Monthly Archives: January 2011

Quote of the Week – may be only fidgets

I haven’t kept up with my plan for a weekly quote, but it’s a practice worth reviving, especially for those ever-more-frequent periods when I have nothing to say. Today, from C.S. Lewis:

“Don’t be too easily convinced that God really wants you to do all sorts of work you needn’t do. Each must do his duty ‘in that state of life to which God has called him.’ Remember that a belief in the virtues of doing for doing’s sake is characteristically feminine, characteristically American, and characteristically modern: so that three veils may divide you from the correct view! There can be intemperance in work just as in drink. What feels like zeal may be only fidgets or even the flattering of one’s self-importance. As MacDonald says, ‘In holy things may be unholy greed!’ And by doing what ‘one’s station and its duties’ does not demand, one can make oneself less fit for the duties it does demand and so commit some injustice. Just you give Mary a chance as well as Martha!”

C.S. Lewis, Letters to An American Lady

Doll Clothes 2010

Brainstorming session

This story began around the end of October, and now that some pictures of the dolly modeling her togs have become available, I am giving the whole rundown. To begin at the beginning:

Back in the fall I heard that Littlest Granddaughter could use some clothes for her 18″ doll Lucy, and that the craft store carries that sort of thing. It would be a welcome Christmas present. 

Coat lining from leftover dress fabric

But Lucy is a fancy doll, and it pained me to think of her wearing cheap clothes bought at the craft store, so what could I do, now that I have an organized sewing room (that’s another post) where I can actually find the materials needed, but dive in and put scraps and patterns together and come up with some outfits.

I wanted to use scraps not just to save money, but because the constraint made it easier, somehow, to come up with ideas for outfits. If I had started out at the fabric store I’d still be wandering the aisles, overwhelmed with too many choices.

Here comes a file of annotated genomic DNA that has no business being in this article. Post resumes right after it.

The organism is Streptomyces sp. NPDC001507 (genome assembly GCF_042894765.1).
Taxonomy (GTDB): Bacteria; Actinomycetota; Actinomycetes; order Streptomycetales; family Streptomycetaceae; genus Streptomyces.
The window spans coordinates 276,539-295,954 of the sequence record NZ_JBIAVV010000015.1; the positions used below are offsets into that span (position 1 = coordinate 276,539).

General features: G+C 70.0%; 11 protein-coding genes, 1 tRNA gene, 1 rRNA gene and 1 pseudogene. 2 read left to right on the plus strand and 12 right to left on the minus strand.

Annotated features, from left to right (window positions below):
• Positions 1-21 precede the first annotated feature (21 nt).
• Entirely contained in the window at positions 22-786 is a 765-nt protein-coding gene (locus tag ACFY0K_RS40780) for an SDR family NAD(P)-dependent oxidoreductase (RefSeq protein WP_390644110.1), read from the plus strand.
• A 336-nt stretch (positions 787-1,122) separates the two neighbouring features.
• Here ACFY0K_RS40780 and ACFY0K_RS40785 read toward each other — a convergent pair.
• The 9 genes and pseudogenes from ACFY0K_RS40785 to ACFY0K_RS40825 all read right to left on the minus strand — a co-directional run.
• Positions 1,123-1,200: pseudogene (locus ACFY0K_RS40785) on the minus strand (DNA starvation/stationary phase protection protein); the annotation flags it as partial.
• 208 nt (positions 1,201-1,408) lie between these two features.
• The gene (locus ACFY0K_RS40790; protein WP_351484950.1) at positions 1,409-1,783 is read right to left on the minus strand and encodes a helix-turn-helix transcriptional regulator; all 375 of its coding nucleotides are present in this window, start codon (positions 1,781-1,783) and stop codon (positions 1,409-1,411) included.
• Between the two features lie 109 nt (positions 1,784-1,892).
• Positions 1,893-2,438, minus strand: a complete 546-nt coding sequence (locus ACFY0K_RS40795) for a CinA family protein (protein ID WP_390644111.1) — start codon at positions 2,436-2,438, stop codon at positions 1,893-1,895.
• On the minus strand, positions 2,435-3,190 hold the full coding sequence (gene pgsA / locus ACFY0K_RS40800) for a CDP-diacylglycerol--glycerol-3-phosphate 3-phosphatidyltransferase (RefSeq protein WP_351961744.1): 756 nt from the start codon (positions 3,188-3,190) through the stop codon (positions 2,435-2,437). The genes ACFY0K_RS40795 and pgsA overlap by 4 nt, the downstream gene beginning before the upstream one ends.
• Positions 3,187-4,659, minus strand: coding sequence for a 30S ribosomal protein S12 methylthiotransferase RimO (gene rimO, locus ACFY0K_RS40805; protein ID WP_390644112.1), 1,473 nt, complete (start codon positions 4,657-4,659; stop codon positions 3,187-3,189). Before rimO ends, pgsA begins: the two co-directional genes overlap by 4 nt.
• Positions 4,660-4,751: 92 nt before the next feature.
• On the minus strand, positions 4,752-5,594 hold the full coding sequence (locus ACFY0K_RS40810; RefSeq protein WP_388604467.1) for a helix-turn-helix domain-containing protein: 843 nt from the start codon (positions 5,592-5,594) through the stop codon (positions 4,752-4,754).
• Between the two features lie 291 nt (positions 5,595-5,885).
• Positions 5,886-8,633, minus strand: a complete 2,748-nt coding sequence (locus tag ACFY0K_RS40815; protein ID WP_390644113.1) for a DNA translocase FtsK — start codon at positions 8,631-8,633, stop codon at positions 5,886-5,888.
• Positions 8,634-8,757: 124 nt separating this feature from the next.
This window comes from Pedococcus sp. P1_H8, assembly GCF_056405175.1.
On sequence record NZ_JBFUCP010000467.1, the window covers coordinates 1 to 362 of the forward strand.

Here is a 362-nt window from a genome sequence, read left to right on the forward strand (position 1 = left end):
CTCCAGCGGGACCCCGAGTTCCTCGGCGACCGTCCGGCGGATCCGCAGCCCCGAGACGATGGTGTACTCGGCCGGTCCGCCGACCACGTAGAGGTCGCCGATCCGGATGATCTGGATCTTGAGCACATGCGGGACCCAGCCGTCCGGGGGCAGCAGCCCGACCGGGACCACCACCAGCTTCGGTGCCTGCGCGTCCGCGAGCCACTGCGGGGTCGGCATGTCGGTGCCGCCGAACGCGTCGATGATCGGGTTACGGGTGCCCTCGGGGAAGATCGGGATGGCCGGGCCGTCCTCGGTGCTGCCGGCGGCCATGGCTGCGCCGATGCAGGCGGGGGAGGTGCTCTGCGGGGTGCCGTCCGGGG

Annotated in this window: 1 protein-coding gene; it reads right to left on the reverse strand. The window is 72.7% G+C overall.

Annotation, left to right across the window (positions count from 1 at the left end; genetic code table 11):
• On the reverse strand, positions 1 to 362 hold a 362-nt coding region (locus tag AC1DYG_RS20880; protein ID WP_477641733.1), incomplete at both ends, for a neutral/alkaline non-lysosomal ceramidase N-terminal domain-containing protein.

I didn’t dream I would spend an impossible number of hours before I was through. But even now that I know, I would do it again. I learned a few lessons this go ’round, which should speed things up next time. I expect several more Next Times, because I absolutely loved doing it.

Would an aspiring painter count the hours he worked on one canvas, in order to calculate how much he might make per hour? If that were all there was to it, he might go into another line of business. Or if he needed a painting for his wall, he could look in galleries to find one. But there is joy in the creating, in the details that satisfy when they are done “right.”

I did run across some handmade doll clothes online, while I was looking for a glossary of decorative braids. One would have to greatly streamline and simplify a doll dress in order to make any amount of money on it. One cute dress was $18; I hope there was no hand sewing involved in that one.

When sewing a collar or a sleeve cuff for a little blouse, sometimes it was easier for me to sew the whole seam by hand, rather than to risk bunching the edge of the fabric under the presser foot and having to take out messy stitches.

Attaching the two types of braid took forever; I won’t ever used twisted cord again, and the Chinese braid I would sew by machine. My clever use of scrap fabric for the coat necessitated sewing the braid by hand so as not to spoil the lovely lining with contrasting thread. Now I know to plan that kind of thing more thoroughly.

Even though her mama likes to put her blouses on backwards, it appears that Lucy is very happy with her new clothes. And to complete the wardrobe, she got a new pair of black shoes from the craft store.

Vacation with Bread and Water

clumps of aloes in background

California’s Central Coast was our vacation spot last weekend. We spent time with Soldier and Doll and with our friends whom I will nickname Mr. and Mrs. Bread. Their friendship is so nourishing on many levels, body and soul, that it demonstrates just how crucial phileo is to us humans.

Loaves of grain are humble and plain in a way, but throughout history people have often lived by this kind of food and little else. Thank God for friends who also lavish us with agape, ministering to us of the One who is our Bread of Life.